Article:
Garden: Failure Only Leads To Growth
The following is a regular column that addresses basic issues facing the ever-inquisitive back- and front-yard toiler, proffered by someone who knows best; one of the fertile master gardeners from the Berkshire Botanical Garden in Stockbridge, Brian Cruey.
Admittedly, my vegetable garden was low on my priority list this year. A number of construction projects, a new shade garden I’d put in last fall and a couple of problem dogs that learned how to jump out of their fence and into my chicken coop all seemed to keep pushing the veggie garden further and further down my “to-do list.” Honestly, I don’t even know why I put one in. I knew time was going to be tight for me this summer and a vegetable garden definitely requires a certain level of commitment. A lot of it is pressure I put on myself because I worry people will question my validity as a gardener if I’m not presenting them with jars of homemade pickles at the end of the season. “What do you mean you didn’t plant a vegetable garden this year?? And you still have the nerve to call yourself a gardener!”
But what’s worse: not having the garden at all or having a garden you don’t take care of? My vegetable garden, at this point, is a full-blown embarrassment. Nothing but weeds, un-staked tomato plants, lettuces that are starting to flower and overly ripened cucumbers and sugar snap peas growing up supports that are just about ready to topple over.
Truth be told, I’m kind of glad not to have to put a lot of energy into the vegetable garden because it turned out to be a pretty rotten year for vegetables. Sure, a little of that might have to do with my neglect – weeds in your garden steal resources like water, sun and soil nutrients from your garden crops. However, even the vigilant food growers I’ve talked to are having a tough time. This summer has been cold, with nights regularly dipping into the low 50s and that just hasn’t been good for heat-loving plants like tomatoes and peppers. On top of that, things have been pretty wet, which has been great for the garden, but has also made it tough to control mildew and fungus – something that’s had an impact on my flowerbeds as well.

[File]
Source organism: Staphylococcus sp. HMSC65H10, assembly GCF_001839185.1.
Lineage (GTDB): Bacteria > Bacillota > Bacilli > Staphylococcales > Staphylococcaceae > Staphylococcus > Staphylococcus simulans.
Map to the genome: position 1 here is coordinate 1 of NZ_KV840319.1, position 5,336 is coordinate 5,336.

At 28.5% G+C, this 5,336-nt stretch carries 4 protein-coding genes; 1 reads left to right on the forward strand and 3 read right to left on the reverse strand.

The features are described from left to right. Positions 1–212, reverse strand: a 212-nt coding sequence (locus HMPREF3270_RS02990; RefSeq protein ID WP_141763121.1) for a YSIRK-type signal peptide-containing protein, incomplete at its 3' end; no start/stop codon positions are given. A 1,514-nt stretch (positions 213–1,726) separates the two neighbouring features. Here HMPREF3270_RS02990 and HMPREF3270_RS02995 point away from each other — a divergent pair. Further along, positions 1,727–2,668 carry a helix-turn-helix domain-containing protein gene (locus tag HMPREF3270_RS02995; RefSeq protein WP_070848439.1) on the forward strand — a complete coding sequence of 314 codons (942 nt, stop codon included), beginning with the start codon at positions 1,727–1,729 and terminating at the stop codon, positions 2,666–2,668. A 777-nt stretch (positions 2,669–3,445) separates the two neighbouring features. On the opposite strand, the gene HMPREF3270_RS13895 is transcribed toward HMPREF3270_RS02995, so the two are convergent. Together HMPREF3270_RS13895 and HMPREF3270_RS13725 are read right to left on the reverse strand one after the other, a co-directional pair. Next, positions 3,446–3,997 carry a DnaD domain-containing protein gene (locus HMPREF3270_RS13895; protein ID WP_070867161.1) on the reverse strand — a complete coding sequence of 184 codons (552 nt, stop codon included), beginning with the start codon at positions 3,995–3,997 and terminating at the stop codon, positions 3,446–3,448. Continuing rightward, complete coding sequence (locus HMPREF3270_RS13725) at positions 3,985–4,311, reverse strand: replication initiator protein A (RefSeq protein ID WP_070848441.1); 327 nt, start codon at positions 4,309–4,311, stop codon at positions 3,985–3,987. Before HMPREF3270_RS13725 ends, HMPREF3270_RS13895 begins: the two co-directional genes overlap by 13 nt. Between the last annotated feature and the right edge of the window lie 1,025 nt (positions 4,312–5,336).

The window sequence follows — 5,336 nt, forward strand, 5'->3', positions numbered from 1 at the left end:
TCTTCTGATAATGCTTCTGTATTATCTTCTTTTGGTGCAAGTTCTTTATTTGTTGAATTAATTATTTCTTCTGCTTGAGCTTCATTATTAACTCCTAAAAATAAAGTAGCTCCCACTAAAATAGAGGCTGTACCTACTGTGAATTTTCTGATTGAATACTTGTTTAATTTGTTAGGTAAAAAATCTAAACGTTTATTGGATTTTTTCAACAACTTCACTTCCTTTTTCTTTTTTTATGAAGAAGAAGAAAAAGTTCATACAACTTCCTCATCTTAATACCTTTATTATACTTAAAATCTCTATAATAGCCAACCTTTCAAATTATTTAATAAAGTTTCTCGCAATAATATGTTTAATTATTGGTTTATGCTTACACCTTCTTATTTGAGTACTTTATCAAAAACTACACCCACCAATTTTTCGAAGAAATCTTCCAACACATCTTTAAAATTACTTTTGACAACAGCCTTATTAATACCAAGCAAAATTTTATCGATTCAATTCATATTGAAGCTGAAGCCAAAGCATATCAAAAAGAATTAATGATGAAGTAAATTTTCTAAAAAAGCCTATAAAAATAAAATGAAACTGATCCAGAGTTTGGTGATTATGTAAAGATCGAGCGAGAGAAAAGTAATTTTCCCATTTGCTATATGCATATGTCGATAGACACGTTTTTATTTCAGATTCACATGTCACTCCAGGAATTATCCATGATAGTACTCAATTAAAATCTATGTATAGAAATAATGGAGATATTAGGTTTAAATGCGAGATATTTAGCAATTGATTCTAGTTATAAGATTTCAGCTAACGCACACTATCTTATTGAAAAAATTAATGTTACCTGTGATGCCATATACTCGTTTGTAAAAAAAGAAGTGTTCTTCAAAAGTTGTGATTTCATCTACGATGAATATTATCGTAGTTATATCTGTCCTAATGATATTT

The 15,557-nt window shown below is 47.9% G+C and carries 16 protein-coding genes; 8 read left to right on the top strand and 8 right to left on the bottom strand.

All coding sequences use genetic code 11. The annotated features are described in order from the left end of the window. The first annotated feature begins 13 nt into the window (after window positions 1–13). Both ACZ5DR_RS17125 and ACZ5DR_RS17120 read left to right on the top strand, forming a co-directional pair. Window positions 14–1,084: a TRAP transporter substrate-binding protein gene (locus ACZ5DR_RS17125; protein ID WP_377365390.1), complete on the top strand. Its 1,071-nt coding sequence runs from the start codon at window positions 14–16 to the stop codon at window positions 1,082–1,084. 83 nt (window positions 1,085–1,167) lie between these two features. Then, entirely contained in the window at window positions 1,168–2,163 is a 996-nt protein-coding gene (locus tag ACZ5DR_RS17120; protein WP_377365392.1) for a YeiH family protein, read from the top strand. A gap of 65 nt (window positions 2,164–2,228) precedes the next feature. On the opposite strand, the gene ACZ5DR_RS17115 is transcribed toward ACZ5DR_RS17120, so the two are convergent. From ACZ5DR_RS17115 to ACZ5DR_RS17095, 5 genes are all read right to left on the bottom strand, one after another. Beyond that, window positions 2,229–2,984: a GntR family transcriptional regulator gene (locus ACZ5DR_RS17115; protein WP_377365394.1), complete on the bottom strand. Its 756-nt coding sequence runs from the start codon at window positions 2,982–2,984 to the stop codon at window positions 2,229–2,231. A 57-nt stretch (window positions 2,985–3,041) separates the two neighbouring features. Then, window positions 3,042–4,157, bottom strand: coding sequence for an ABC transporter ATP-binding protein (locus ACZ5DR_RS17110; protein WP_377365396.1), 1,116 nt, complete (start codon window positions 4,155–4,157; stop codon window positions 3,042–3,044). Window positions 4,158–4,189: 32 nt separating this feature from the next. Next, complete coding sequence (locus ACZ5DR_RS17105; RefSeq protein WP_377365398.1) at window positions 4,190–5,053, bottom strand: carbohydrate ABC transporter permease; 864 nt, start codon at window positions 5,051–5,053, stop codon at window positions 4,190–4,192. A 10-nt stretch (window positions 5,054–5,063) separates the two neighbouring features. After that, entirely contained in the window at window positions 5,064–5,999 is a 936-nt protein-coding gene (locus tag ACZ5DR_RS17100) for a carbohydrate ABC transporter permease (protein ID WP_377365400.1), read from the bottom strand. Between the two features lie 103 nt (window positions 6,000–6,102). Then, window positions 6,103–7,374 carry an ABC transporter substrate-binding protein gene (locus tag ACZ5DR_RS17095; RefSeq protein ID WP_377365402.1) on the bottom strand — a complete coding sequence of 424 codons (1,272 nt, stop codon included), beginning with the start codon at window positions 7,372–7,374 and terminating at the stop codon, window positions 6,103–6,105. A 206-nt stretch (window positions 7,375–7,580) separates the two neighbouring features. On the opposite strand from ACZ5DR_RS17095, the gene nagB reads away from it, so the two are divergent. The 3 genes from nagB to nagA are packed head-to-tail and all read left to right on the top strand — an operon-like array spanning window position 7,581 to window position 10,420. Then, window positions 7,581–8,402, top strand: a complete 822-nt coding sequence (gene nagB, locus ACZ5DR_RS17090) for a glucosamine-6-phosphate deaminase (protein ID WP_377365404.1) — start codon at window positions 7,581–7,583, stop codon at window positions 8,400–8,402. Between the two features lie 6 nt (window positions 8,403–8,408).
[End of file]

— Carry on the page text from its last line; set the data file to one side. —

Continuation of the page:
I’ve always been more excited about landscaping and my yard than I have been about vegetables. However, I am determined. Like anything, I just need to find a method that’s realistic for me and works for my environment. My vegetable garden measures 20 feet by 25 feet, giving me a lot of room to try different things, which is exactly what I’m going to do next year: On one side, I’m going to do a series of raised beds with lettuces, radishes and cold frames where I can start things early on and do multiple plantings throughout the season. On the other, I’m going to try black plastic, something I’ve avoided in the past but, after this year’s cold temperatures, am willing to try with my tomatoes. Black plastic heats up the soil, helps retain water and also keeps out weeds. To make my conscious feel better about using earth-unfriendly plastic, I’m going to try natural mulch with leaves and pine needles that I’ll rake up this fall and overwinter under a tarp. After next year, I’ll see which one works best for me and my garden, and adjust from there.
Everyone has garden failures, but that doesn’t mean that you should give up. Weather is unpredictable, environments change and life just gets in the way sometimes. However, as our season winds down and the signs of fall slowly start revealing themselves, remember, next year is a brand-new opportunity to try new things. Learning from your mistakes from season to season is the best way to grow as a gardener, and it’s a process that never ends, no matter what your skill level.
Interested in furthering your education as a gardener? With classes starting in September, The Berkshire Botanical Garden’s Horticulture Certificate is an excellent opportunity for any garden enthusiast who wants to learn more about the science and art of plants.